Tuesday, August 30, 2022

Creating year-round attention

I have used graphics for 20+  years to communicate ideas. Almost all related to what we need to do to build mentor-rich non-school, and school-based, support systems to help kids in high poverty areas move through school and into adult lives.

Because this blog has a vertical structure (you only see the most recent on the home page), some graphics don't get as much attention as they should. Here's an example.

We did the planning for the Tutor/Mentor Connection in 1993 and launched it with a first Chicago tutor/mentor programs survey in January 1994.  Over the next few years we developed a year-round series of events intended to draw attention, volunteers and donors directly to the youth programs we were learning about in our surveys, while drawing those programs together to learn from each other.  

View this video to see animation showing  year-round strategy, created by intern in late 2000s.

We published our list of programs in a printed directory each year from 1995 to 2003 and have shared the list on-line since 1998. You can find it now at this link

We started using maps of Chicago in 1993 to show where non-school tutor/mentor programs were most needed, based on poverty, poorly performing (and poorly funded) schools, etc. We plotted locations of existing programs on these maps. I've posted more than 250 articles demonstrating how maps can be used and created an entire blog focused on uses of maps. 

Conferences in May and November, a city-wide volunteer recruitment campaign in August/September, a Tutor/Mentor Week in November were events my team organized.  We drew upon the January National Mentoring Month publicity to try to build renewed attention to tutor/mentor programs in February, when many were looking to replace volunteers who had dropped out over the holidays.  We had other goals but they never were able to be developed.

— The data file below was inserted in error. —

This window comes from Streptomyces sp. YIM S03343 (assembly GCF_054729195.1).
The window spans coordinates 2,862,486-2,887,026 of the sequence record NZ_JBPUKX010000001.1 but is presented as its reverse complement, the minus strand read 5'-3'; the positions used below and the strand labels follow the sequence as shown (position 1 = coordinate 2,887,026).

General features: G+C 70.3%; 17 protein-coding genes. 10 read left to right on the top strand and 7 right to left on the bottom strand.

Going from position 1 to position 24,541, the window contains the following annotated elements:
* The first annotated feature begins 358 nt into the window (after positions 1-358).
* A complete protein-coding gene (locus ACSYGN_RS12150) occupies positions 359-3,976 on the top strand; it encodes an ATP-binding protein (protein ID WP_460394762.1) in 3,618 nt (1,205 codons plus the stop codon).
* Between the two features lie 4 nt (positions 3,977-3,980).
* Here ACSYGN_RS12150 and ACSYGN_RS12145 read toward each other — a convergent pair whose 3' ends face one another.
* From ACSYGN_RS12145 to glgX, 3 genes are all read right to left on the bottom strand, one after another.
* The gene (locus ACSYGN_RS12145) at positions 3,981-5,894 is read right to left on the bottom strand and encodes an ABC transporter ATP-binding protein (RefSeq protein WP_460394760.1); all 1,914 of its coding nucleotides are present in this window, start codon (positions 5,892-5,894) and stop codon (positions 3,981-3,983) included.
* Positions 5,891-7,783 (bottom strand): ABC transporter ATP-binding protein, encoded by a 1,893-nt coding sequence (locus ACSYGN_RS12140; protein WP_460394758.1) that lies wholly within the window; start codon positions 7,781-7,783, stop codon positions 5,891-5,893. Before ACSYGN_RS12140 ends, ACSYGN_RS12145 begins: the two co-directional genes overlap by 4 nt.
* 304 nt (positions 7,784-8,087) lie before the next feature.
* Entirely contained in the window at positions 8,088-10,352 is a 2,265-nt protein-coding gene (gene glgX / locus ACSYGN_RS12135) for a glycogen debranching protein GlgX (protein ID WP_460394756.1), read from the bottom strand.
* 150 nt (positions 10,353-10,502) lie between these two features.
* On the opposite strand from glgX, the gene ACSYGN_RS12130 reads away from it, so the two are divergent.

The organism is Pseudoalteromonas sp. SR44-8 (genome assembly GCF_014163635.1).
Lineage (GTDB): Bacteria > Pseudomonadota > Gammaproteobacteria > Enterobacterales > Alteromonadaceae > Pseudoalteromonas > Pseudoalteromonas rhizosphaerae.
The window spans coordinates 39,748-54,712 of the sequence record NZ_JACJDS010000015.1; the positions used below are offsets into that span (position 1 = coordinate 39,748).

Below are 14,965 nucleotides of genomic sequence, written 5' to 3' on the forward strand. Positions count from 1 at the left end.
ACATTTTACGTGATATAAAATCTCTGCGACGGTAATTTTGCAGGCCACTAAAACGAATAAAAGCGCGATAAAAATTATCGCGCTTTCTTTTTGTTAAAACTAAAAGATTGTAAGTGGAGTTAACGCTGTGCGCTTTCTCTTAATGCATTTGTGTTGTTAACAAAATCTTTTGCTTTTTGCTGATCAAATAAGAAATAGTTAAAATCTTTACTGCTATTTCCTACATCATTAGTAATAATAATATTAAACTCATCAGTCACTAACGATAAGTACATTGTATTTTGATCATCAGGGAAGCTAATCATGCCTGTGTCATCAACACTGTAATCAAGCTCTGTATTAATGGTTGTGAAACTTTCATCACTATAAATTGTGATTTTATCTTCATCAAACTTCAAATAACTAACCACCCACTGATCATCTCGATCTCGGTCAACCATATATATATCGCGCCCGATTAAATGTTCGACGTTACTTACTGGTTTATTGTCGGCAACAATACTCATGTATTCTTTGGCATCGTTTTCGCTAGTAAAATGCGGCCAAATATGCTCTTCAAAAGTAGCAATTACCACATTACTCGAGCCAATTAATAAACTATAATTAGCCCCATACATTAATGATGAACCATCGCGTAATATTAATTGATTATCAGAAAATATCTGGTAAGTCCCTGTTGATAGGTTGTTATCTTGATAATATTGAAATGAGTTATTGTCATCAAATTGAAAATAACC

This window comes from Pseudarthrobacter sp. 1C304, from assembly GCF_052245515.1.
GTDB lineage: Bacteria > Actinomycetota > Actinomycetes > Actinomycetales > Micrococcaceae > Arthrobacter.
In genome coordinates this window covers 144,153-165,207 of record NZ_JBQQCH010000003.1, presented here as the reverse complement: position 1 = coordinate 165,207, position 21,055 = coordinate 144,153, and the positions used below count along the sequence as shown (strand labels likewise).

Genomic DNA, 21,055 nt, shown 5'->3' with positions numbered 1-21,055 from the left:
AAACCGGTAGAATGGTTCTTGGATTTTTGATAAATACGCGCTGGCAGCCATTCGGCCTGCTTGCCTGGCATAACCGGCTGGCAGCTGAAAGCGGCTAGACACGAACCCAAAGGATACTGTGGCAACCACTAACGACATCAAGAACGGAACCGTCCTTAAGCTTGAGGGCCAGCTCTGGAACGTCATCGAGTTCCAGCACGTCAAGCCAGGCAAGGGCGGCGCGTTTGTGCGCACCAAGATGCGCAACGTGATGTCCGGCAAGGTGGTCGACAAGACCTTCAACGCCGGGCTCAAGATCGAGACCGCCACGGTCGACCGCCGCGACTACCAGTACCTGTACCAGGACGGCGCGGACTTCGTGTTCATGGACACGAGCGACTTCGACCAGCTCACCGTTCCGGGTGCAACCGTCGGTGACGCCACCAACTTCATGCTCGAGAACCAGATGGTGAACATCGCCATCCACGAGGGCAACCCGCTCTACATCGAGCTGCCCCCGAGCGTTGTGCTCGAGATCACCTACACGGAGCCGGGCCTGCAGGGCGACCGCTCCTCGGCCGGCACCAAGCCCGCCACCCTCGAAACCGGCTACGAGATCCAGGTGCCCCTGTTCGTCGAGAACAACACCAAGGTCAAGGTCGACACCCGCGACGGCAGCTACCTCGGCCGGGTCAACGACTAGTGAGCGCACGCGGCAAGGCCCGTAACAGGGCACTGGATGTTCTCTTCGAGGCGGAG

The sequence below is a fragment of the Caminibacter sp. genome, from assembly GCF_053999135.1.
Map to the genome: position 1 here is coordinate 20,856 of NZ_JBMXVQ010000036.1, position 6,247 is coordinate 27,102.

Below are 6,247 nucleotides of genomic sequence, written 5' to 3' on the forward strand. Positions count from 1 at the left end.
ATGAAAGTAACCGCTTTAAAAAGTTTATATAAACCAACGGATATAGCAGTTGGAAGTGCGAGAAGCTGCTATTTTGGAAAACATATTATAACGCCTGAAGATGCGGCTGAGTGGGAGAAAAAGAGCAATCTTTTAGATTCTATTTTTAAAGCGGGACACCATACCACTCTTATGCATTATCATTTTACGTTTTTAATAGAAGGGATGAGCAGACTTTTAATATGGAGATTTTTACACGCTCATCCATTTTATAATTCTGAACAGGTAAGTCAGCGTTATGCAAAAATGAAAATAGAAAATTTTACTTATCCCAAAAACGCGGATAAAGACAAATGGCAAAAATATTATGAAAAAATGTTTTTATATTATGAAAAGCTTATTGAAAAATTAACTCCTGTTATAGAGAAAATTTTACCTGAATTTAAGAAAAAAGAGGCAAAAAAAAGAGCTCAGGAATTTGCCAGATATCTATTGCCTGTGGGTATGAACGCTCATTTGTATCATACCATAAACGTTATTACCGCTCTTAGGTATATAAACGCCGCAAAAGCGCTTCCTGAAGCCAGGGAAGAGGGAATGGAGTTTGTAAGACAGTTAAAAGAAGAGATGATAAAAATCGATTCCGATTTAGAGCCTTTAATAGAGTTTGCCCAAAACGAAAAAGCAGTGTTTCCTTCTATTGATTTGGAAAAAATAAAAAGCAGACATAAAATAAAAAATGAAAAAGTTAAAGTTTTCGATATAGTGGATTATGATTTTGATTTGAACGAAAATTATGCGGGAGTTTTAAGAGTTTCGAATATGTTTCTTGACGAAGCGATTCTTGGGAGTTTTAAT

Visit this page to read more about these activities. 

We're now in the Back-to-School volunteer-recruitment period and this morning I looked at this blog to see when I last used this graphic.  It was last November, in this article

It's an important concept because it emphasizes the role anyone can take to draw attention to youth serving programs in their community.  I'll share this on Twitter because while there are countless politicians calling for your votes, and your dollars, I don't see many (if any) using their Tweets to draw volunteers to youth serving programs in the districts they want to represent.

Maybe this can encourage a few to add this message to their posts. 

While I no longer organize conferences or a site-based volunteer-recruitment campaign, I still host a library and encourage youth programs, volunteers, youth, business, donors and others to draw ideas from it that they use to help kids in poverty move safely from birth to work.  Furthermore, I share history of events I organized, such as the recruitment campaign, and the tutor/mentor conferences, with the goal that others in Chicago and other cities will create their own versions of these, and their own year-round calendar of youth support events.

You can find me on each of these social media platforms

And, you can help me cover the costs of keeping this information available to you and others around the world by visiting this page and making a small contribution. 

Thank you for reading and sharing my articles. 

If you scroll back to articles from past years are there some graphics that I used in the past that you think I should emphasize with a new post?  Let me know. 

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